Would He3 make fusion easier? :- Can a fusion rocket launch from Moon?

In summary, there is a popular belief that using He3 for fusion energy would be more efficient and safer due to its lack of neutrons. However, the reality is that a D-He3 plasma would still produce neutrons through D-D reactions, and the cross-section for D-He3 fusion is smaller and more difficult to initiate than D-T fusion. Additionally, mining He3 from lunar rocks would be a massive undertaking. The idea of using He3 for fusion rockets is considered a far-fetched and unrealistic concept, as the technology and resources required are currently not feasible.
  • #1

Al_

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Is He3 on the Moon? Does it help fusion? Can a He3 fusion rocket work? Would the Moon be a good place to launch?
Heard talk about He3 on the Moon and launching a fusion rocket. Is this all just a mashup of Sci-fi ideas?
 
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  • #2
There is this idea that you often see that He3 makes fusion energy much more attractive, because the D-He3 reaction generates only charged particles and no neutrons, and therefore generates no radioactivity. This is false, because a D-He3 plasma would also generate D-D reactions, which do generate neutrons, as well as generate T, which fuses with D to generate even more neutrons. Also, the D-He3 reaction has a smaller cross-section than the D-T reaction, meaning that D-He3 fusion is harder to intiate than D-T fusion, which we have not yet managed to make practical despite decades of trying. In addition, mining lunar rocks for their tiny fraction of He3 would be a huge undertaking. So the idea that we will go to the moon, pick up some He3 which is lying around, and fusion will then be this wonderful energy source that will save the world and allow us to build fusion rockets is just what you said, "a mashup of Sci-Fi ideas".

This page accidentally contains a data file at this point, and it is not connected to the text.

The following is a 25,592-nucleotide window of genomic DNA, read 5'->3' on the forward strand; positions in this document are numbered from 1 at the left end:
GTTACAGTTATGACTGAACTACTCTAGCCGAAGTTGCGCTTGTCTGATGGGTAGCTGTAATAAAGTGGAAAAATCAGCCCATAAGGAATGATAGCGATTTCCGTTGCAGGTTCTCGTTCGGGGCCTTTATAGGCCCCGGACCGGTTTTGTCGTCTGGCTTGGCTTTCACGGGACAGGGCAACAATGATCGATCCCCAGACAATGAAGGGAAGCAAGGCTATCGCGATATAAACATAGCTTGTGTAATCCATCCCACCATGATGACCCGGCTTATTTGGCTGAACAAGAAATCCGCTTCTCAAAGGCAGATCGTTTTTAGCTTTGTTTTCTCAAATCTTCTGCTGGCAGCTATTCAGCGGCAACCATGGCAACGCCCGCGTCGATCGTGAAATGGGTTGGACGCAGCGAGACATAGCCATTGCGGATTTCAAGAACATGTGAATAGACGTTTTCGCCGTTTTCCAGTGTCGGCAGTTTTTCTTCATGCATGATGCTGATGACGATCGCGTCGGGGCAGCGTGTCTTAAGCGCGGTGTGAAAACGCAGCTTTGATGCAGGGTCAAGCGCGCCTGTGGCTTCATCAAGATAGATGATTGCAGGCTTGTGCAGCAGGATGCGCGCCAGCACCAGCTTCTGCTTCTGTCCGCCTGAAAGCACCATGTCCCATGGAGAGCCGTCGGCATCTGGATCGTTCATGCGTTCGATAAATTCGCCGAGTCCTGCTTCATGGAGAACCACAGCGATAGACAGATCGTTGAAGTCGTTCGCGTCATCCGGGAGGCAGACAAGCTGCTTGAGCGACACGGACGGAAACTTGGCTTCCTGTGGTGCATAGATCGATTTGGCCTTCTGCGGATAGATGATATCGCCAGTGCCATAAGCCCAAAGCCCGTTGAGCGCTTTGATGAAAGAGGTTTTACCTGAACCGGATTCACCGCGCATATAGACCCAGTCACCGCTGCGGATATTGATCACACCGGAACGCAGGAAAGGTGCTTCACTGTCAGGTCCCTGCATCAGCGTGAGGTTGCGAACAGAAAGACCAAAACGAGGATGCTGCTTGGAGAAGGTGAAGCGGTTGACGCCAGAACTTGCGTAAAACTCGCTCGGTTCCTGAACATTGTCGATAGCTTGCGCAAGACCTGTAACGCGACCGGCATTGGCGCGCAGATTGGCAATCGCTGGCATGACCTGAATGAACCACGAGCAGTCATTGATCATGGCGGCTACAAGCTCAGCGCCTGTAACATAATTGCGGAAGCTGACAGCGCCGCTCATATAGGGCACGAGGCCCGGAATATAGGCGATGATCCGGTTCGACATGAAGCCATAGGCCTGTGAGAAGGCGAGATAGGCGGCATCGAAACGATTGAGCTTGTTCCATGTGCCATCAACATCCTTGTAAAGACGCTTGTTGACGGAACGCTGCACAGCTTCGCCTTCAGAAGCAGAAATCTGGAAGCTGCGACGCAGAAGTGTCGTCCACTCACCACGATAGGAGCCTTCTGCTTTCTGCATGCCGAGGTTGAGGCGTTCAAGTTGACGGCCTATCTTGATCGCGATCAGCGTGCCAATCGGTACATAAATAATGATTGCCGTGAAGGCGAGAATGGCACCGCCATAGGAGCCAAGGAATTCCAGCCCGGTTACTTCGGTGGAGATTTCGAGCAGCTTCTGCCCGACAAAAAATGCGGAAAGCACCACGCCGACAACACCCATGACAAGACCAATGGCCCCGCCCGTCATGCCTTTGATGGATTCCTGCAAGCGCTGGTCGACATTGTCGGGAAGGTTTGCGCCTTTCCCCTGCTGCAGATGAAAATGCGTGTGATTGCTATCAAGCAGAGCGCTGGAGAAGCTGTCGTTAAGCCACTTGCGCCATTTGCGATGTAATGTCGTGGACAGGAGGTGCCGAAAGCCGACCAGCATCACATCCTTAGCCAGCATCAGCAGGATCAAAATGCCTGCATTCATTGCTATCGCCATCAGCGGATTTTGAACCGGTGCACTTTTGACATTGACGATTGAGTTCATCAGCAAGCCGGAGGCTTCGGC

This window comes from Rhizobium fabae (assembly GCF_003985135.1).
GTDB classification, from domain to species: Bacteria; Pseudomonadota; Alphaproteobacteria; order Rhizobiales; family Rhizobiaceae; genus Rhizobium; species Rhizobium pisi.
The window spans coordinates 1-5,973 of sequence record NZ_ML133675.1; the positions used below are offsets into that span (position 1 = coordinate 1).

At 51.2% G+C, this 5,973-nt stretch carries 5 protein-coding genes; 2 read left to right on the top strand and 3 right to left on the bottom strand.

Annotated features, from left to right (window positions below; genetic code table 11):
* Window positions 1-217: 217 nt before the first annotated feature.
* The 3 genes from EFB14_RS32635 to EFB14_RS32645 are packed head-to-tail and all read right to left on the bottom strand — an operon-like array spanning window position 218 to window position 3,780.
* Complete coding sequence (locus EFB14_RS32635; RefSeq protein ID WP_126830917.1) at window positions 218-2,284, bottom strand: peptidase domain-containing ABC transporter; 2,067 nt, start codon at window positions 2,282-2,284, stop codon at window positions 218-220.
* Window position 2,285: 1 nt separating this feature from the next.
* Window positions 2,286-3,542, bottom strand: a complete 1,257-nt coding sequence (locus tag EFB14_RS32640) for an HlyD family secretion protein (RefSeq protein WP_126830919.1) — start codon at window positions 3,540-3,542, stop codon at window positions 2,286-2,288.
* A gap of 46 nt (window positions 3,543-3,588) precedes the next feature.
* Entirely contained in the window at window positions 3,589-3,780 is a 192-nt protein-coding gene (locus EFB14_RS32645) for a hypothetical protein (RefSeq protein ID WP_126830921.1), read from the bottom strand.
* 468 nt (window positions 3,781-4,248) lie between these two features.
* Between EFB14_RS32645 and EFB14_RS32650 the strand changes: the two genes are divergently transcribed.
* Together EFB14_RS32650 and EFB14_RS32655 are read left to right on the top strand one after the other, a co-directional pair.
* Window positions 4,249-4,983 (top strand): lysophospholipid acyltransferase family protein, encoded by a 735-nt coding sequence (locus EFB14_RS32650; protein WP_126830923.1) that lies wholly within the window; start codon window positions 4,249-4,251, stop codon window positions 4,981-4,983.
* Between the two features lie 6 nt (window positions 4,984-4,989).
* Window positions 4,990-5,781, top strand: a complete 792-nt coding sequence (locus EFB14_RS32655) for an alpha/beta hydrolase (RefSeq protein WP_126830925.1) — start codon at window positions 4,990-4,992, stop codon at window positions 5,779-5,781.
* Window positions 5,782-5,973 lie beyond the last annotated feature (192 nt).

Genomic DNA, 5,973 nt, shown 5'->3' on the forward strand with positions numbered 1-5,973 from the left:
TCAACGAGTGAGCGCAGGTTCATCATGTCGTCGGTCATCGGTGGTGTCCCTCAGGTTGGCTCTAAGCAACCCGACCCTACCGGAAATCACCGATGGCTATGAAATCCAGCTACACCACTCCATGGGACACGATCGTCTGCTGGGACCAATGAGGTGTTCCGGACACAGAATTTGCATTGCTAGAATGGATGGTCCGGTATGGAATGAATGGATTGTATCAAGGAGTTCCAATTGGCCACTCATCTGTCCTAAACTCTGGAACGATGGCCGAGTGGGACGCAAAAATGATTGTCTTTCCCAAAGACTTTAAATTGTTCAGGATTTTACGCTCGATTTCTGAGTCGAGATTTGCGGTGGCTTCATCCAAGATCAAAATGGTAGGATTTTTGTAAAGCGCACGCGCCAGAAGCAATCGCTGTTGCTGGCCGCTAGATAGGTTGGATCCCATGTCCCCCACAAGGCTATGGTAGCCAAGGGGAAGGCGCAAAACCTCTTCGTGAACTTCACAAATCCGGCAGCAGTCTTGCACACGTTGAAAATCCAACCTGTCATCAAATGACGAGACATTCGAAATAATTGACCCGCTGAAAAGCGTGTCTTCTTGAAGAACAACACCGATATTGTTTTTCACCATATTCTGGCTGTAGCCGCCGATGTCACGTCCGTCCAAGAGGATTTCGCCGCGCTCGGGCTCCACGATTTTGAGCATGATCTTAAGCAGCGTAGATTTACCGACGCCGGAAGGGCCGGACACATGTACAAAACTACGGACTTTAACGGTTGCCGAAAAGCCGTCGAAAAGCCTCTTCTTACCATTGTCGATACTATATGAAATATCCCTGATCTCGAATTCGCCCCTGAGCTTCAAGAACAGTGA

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  • #3
D-T is by far the easiest reaction. It's unclear if fusion using He-3 can be net positive at all, and even if it can it's much harder than D-T fusion. And that's for power plants. For a rocket you would make it mass-efficient as additional requirement.

He-3 + He-3 -> He-4 + 2 p + 13 MeV is a possible aneutronic fusion reaction.
 
  • #4
phyzguy said:
There is this idea that you often see that He3 makes fusion energy much more attractive, because the D-He3 reaction generates only charged particles and no neutrons, and therefore generates no radioactivity. This is false, because a D-He3 plasma would also generate D-D reactions, which do generate neutrons, as well as generate T, which fuses with D to generate even more neutrons. Also, the D-He3 reaction has a smaller cross-section than the D-T reaction, meaning that D-He3 fusion is harder to intiate than D-T fusion, which we have not yet managed to make practical despite decades of trying. In addition, mining lunar rocks for their tiny fraction of He3 would be a huge undertaking. So the idea that we will go to the moon, pick up some He3 which is lying around, and fusion will then be this wonderful energy source that will save the world and allow us to build fusion rockets is just what you said, "a mashup of Sci-Fi ideas".
I find the idea that somehow a factory could be sent to on the Moon or Mars, and come up with finished rocket propellant to be preposterous, at least for a long, long, LONG time. I guess the folks at NASA need to have something to dream about without spending the enormous amount of cash to actually do something.
 

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